Trollhunters: Defenders of Arcadia Review
You’d think that video games based on TV shows would be a lot more common. Unlike with movies, TV shows are inherently broken into short chapters with cliffhanger endings that are designed to keep you watching for anywhere from four to twenty-four hours, which means that games adapted from serials shouldn’t have to put much work into developing their stories. However, it’s clear that there must be something else at play when developers are deciding what to base their games on, because save for the mixed bag of Walking Dead games, there haven’t been many interactive stories with roots on the stuff that takes up air time. After playing Trollhunters: Defenders of Arcadia, though, it seems like this is probably for the best.
In Trollhunters: Defenders of Arcadia, then, you take control of Jim Lake Junior in the Trollhunter universe. Like with many episodes of the game’s source material, a surprisingly well-received Netflix show, you start the game hunting trolls in New Jersey when something goes haywire and you’re tasked with solving whatever the problem is. For some reason, your task sends you into a previous alternate timeline, strips away one dimension of your vision and forces you to jump over a lot of enemies in order to save the world.
Like with that previous paragraph, the biggest sin in Trollhunters: Defenders of Arcadia is that its story makes almost no sense. Immediately after booting up the game, you’re given an exposition dump that has more foreign words in it than a Russian dictionary. Then, without any explanation, you’re sent on a quest that requires you to be intimately familiar with the Trollhunter universe if you want to make sense of anything that’s going on. Over the game’s four-hour runtime, you frequently switch both timelines and tone as the game fails to stick to any single theme or idea. At times you’ll listen to not-Gandalf explain why you’re responsible for saving the troll race in the present, while at others the game will randomly have you engage in cutscenes that are set in the past where a fat kid makes fart jokes.
To say that all of this is dumb is the understatement of the year, and unfortunately this feeling is exasperated by the game’s unenjoyable gameplay. Although it’s technically not terrible, playing Trollhunters: Defenders of Arcadia is the most mediocre experience that you can possibly have on your console. The game boils down to being Mario without anything that makes that franchise so entertaining. Over the course of the game, you do basic platforming that exclusively either involves sliding under obstacles or jumping between them. When you’re not dodging obstacles, you engage in one-button 2D combat with samey enemies that drop coins which can be spent on useless upgrades in a hub world. You have a limited pool of health, three lives with the ability to buy more with in-game currency if you run out, and occasionally there’s a boss that you need to defeat by dodging easily telegraphed attacks and by smacking the boss’s back.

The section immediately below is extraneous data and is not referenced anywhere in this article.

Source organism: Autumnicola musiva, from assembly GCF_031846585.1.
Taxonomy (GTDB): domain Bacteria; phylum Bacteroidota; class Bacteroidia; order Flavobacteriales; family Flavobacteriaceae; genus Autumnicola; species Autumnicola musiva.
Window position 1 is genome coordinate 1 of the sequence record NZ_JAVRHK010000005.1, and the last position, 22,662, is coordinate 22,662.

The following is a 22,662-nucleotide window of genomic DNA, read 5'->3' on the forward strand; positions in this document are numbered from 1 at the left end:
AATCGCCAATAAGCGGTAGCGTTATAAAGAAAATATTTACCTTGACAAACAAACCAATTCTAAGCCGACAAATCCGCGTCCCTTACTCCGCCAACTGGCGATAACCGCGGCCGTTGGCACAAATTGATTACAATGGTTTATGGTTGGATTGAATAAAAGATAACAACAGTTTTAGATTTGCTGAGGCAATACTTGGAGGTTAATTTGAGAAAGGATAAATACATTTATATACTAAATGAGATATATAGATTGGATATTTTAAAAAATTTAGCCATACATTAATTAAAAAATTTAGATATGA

None of this is bad, but to say that it’s anything close to enjoyable would be to give the game too much credit, because there’s just no originality to any of it. The levels are all but copy-pasted from better games in the genre, the combat couldn't be more uninspired if it was a 22-year-old stoner and even the game’s boss fights are seemingly just reskinned templates from other platformers. To the game’s credit, the gameplay is mostly bug free and the button layout is fairly intuitive, but that’s not saying much given that anyone with a Unity development kit could make the same game.
Really, the only way that Trollhunters: Defenders of Arcadia is remotely interesting is with its artstyle. Like with everything else in the game, it’s not exactly unique, but it does look good and the game runs well enough on the platforms Jump Dash Roll tested it on. The game also sounds okay, with some decent music and acceptable voice work. But all of this is hardly of note in an age when almost every game is proficient from a technical perspective.
Taken as a whole, then, Trollhunters: Defenders of Arcadia is a perfect example of why there aren’t more games based on TV shows. Although diehard Trollhunter fans may find something to enjoy in the game’s story, for everyone else, the game is little more than an uninspired, jargon-filled snoozefest. With gameplay that has less originality than a 13 year old’s essay based on Romeo and Juliet, graphics that meet the technical definition of passable and a story that’s confusing at best, there’s no reason to play this game over literally anything else.
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